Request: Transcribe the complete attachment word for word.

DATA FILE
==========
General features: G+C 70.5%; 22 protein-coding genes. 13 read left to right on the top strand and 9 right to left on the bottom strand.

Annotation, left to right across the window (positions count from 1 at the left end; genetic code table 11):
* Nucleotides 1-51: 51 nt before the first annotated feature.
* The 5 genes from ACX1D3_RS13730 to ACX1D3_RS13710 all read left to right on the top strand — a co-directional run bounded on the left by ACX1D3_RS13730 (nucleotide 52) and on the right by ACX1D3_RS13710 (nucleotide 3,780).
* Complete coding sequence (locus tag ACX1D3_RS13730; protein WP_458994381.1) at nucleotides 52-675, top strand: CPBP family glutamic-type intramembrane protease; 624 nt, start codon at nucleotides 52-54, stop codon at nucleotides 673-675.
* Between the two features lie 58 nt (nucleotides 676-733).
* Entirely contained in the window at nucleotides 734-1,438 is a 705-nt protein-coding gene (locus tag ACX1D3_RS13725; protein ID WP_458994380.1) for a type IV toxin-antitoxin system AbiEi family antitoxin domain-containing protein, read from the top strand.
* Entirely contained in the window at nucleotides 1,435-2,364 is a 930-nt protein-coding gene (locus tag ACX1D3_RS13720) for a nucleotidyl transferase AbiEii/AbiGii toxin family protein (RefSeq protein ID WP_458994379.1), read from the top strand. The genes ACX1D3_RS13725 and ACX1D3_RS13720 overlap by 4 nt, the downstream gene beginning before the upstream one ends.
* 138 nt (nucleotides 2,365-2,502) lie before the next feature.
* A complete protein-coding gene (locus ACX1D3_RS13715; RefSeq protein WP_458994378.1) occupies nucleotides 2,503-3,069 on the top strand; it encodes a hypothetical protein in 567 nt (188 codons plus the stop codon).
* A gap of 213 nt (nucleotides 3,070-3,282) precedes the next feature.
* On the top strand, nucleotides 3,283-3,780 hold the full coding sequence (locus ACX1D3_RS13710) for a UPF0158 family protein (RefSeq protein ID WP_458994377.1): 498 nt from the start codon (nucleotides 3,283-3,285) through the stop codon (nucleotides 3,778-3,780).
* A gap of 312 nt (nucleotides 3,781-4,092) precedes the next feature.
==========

General features: G+C 70.5%; 22 protein-coding genes. 13 read left to right on the top strand and 9 right to left on the bottom strand.

Annotation, left to right across the window (positions count from 1 at the left end; genetic code table 11):
* Nucleotides 1-51: 51 nt before the first annotated feature.
* The 5 genes from ACX1D3_RS13730 to ACX1D3_RS13710 all read left to right on the top strand — a co-directional run bounded on the left by ACX1D3_RS13730 (nucleotide 52) and on the right by ACX1D3_RS13710 (nucleotide 3,780).
* Complete coding sequence (locus tag ACX1D3_RS13730; protein WP_458994381.1) at nucleotides 52-675, top strand: CPBP family glutamic-type intramembrane protease; 624 nt, start codon at nucleotides 52-54, stop codon at nucleotides 673-675.
* Between the two features lie 58 nt (nucleotides 676-733).
* Entirely contained in the window at nucleotides 734-1,438 is a 705-nt protein-coding gene (locus tag ACX1D3_RS13725; protein ID WP_458994380.1) for a type IV toxin-antitoxin system AbiEi family antitoxin domain-containing protein, read from the top strand.
* Entirely contained in the window at nucleotides 1,435-2,364 is a 930-nt protein-coding gene (locus tag ACX1D3_RS13720) for a nucleotidyl transferase AbiEii/AbiGii toxin family protein (RefSeq protein ID WP_458994379.1), read from the top strand. The genes ACX1D3_RS13725 and ACX1D3_RS13720 overlap by 4 nt, the downstream gene beginning before the upstream one ends.
* 138 nt (nucleotides 2,365-2,502) lie before the next feature.
* A complete protein-coding gene (locus ACX1D3_RS13715; RefSeq protein WP_458994378.1) occupies nucleotides 2,503-3,069 on the top strand; it encodes a hypothetical protein in 567 nt (188 codons plus the stop codon).
* A gap of 213 nt (nucleotides 3,070-3,282) precedes the next feature.
* On the top strand, nucleotides 3,283-3,780 hold the full coding sequence (locus ACX1D3_RS13710) for a UPF0158 family protein (RefSeq protein ID WP_458994377.1): 498 nt from the start codon (nucleotides 3,283-3,285) through the stop codon (nucleotides 3,778-3,780).
* A gap of 312 nt (nucleotides 3,781-4,092) precedes the next feature.